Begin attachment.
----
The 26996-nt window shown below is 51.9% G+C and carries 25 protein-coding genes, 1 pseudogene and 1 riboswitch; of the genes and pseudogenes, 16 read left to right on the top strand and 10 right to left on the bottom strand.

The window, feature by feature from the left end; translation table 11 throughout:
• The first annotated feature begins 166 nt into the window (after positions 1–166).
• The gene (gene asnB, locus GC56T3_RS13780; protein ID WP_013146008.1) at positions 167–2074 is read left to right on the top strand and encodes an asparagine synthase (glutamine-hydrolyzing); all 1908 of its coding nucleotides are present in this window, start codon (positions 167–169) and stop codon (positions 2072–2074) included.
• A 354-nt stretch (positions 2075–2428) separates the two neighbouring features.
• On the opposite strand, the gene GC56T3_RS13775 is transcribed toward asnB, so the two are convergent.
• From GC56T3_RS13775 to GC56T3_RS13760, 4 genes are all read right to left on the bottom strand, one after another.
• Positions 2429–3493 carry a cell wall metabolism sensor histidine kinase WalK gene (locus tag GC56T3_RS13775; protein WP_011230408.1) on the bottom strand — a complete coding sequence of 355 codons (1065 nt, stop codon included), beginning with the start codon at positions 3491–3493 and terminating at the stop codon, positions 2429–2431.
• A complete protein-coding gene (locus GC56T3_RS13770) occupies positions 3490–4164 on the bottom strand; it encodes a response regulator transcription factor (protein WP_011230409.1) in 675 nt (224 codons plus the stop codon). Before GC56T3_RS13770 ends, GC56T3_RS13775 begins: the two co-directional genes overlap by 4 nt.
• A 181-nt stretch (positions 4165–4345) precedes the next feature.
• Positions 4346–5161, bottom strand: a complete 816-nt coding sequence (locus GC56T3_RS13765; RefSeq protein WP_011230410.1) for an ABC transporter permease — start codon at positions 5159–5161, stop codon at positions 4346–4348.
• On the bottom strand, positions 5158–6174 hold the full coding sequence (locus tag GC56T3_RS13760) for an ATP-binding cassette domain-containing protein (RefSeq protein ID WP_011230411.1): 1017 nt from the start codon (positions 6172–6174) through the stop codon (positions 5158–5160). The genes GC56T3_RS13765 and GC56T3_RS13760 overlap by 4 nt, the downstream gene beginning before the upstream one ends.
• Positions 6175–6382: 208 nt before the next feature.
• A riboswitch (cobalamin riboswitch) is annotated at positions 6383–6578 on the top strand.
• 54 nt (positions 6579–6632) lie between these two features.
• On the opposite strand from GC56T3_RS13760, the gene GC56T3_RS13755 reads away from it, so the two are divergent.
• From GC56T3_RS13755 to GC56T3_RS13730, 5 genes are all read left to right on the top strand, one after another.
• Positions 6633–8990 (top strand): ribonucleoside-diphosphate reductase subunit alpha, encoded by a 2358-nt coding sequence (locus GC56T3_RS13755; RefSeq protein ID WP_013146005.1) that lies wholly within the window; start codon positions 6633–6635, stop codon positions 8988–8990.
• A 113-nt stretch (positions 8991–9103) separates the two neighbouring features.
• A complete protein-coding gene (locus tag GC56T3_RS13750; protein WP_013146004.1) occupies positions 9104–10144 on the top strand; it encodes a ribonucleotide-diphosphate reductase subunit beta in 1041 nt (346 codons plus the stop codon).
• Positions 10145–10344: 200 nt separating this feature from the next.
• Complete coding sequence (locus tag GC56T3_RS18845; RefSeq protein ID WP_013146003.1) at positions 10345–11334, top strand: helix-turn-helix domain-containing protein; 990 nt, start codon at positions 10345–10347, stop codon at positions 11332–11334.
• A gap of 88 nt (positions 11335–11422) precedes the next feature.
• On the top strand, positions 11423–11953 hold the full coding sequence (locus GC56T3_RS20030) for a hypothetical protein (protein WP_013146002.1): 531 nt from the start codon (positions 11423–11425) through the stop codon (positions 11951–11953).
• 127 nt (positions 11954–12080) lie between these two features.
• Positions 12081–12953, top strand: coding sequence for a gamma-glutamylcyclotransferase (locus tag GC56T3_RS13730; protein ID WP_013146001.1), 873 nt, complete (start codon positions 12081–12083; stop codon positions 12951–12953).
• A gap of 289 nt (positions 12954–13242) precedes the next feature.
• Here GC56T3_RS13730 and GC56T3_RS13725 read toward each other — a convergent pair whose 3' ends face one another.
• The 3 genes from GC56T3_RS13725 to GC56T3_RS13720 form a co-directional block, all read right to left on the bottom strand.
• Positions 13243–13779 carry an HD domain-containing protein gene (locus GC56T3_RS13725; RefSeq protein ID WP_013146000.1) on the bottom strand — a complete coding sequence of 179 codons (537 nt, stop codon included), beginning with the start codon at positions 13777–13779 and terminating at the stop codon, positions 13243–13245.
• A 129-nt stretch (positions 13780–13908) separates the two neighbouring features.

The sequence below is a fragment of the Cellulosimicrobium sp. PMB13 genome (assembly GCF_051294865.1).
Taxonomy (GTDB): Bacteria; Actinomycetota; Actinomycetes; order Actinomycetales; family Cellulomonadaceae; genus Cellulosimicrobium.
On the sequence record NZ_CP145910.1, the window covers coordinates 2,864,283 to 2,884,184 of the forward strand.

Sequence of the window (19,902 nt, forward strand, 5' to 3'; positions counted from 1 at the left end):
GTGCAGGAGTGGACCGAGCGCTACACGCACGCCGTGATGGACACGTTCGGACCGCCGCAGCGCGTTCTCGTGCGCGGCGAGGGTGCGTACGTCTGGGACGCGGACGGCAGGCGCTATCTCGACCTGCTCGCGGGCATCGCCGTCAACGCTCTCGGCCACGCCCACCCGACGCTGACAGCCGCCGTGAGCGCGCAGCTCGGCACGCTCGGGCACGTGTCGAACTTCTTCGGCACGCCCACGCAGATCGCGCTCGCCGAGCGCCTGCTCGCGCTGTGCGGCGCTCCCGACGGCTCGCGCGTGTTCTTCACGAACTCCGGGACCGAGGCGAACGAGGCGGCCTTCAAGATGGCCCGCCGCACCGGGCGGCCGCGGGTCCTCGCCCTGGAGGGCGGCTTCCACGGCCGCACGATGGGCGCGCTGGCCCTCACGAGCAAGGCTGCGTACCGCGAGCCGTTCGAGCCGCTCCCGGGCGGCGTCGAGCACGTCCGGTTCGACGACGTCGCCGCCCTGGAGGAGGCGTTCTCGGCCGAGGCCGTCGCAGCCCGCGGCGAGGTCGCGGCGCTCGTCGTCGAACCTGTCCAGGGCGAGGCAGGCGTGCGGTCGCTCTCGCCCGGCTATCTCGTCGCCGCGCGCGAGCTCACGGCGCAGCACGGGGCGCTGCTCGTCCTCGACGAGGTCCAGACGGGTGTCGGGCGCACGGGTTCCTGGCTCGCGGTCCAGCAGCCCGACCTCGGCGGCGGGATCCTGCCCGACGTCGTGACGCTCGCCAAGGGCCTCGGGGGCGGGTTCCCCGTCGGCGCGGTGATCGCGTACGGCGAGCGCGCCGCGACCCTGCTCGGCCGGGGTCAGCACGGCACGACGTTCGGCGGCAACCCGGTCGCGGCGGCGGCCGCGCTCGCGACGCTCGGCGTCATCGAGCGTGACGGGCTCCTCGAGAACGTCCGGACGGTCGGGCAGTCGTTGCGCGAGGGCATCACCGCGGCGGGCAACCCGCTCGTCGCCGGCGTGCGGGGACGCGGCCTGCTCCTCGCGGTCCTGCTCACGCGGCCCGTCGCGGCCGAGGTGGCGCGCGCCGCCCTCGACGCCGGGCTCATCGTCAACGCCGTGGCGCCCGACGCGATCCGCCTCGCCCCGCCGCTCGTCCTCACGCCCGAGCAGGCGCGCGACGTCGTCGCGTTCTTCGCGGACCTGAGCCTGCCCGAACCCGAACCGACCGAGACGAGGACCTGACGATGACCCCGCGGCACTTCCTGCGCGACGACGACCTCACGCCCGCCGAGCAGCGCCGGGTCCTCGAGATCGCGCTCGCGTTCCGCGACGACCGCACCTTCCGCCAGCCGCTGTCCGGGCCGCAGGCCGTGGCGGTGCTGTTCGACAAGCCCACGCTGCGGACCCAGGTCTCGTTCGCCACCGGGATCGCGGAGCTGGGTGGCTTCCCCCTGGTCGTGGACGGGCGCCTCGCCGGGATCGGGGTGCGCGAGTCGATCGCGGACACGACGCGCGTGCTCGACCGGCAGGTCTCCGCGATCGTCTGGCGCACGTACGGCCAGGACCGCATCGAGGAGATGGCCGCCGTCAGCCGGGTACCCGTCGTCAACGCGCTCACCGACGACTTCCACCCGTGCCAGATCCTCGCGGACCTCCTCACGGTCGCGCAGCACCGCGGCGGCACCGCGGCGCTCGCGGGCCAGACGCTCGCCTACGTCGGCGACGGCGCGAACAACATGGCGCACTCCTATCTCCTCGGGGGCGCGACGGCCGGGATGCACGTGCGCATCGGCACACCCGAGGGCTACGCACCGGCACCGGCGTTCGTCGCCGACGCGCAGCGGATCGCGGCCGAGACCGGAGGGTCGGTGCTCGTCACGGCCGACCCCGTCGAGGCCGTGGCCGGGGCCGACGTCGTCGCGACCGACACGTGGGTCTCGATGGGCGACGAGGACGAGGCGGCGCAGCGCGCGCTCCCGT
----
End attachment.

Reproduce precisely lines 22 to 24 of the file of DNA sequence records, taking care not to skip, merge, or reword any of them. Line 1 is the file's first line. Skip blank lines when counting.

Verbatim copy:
• Complete coding sequence (locus tag GC56T3_RS18845; RefSeq protein ID WP_013146003.1) at positions 10345–11334, top strand: helix-turn-helix domain-containing protein; 990 nt, start codon at positions 10345–10347, stop codon at positions 11332–11334.
• A gap of 88 nt (positions 11335–11422) precedes the next feature.
• On the top strand, positions 11423–11953 hold the full coding sequence (locus GC56T3_RS20030) for a hypothetical protein (protein WP_013146002.1): 531 nt from the start codon (positions 11423–11425) through the stop codon (positions 11951–11953).